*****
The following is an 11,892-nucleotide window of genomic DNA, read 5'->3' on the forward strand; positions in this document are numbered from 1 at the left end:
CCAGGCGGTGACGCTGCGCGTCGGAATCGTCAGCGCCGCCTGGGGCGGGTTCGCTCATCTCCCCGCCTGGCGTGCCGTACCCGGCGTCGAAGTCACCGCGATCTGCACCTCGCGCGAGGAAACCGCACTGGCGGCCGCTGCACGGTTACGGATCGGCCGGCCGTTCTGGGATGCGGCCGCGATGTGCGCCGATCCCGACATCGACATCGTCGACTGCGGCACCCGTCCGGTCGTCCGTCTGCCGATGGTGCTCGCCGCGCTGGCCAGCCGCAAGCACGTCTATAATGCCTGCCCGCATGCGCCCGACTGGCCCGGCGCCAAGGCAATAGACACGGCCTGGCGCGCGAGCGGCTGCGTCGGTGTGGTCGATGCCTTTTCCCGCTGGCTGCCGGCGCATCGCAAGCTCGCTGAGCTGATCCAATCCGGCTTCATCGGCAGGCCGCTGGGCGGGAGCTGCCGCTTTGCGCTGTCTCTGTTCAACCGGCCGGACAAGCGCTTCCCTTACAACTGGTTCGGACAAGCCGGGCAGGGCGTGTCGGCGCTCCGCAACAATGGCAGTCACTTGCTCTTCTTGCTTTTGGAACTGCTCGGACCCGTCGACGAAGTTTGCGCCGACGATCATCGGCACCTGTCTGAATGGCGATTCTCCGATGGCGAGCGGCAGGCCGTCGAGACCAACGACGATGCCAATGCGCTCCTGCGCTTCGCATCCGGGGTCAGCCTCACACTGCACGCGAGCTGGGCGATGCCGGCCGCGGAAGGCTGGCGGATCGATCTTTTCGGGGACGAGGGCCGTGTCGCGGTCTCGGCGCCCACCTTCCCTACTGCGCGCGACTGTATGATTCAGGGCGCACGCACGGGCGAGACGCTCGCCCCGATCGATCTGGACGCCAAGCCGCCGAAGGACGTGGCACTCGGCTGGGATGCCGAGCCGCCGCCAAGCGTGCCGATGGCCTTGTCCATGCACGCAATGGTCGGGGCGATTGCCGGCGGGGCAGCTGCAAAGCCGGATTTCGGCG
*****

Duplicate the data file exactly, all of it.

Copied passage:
The following is an 11,892-nucleotide window of genomic DNA, read 5'->3' on the forward strand; positions in this document are numbered from 1 at the left end:
CCAGGCGGTGACGCTGCGCGTCGGAATCGTCAGCGCCGCCTGGGGCGGGTTCGCTCATCTCCCCGCCTGGCGTGCCGTACCCGGCGTCGAAGTCACCGCGATCTGCACCTCGCGCGAGGAAACCGCACTGGCGGCCGCTGCACGGTTACGGATCGGCCGGCCGTTCTGGGATGCGGCCGCGATGTGCGCCGATCCCGACATCGACATCGTCGACTGCGGCACCCGTCCGGTCGTCCGTCTGCCGATGGTGCTCGCCGCGCTGGCCAGCCGCAAGCACGTCTATAATGCCTGCCCGCATGCGCCCGACTGGCCCGGCGCCAAGGCAATAGACACGGCCTGGCGCGCGAGCGGCTGCGTCGGTGTGGTCGATGCCTTTTCCCGCTGGCTGCCGGCGCATCGCAAGCTCGCTGAGCTGATCCAATCCGGCTTCATCGGCAGGCCGCTGGGCGGGAGCTGCCGCTTTGCGCTGTCTCTGTTCAACCGGCCGGACAAGCGCTTCCCTTACAACTGGTTCGGACAAGCCGGGCAGGGCGTGTCGGCGCTCCGCAACAATGGCAGTCACTTGCTCTTCTTGCTTTTGGAACTGCTCGGACCCGTCGACGAAGTTTGCGCCGACGATCATCGGCACCTGTCTGAATGGCGATTCTCCGATGGCGAGCGGCAGGCCGTCGAGACCAACGACGATGCCAATGCGCTCCTGCGCTTCGCATCCGGGGTCAGCCTCACACTGCACGCGAGCTGGGCGATGCCGGCCGCGGAAGGCTGGCGGATCGATCTTTTCGGGGACGAGGGCCGTGTCGCGGTCTCGGCGCCCACCTTCCCTACTGCGCGCGACTGTATGATTCAGGGCGCACGCACGGGCGAGACGCTCGCCCCGATCGATCTGGACGCCAAGCCGCCGAAGGACGTGGCACTCGGCTGGGATGCCGAGCCGCCGCCAAGCGTGCCGATGGCCTTGTCCATGCACGCAATGGTCGGGGCGATTGCCGGCGGGGCAGCTGCAAAGCCGGATTTCGGCG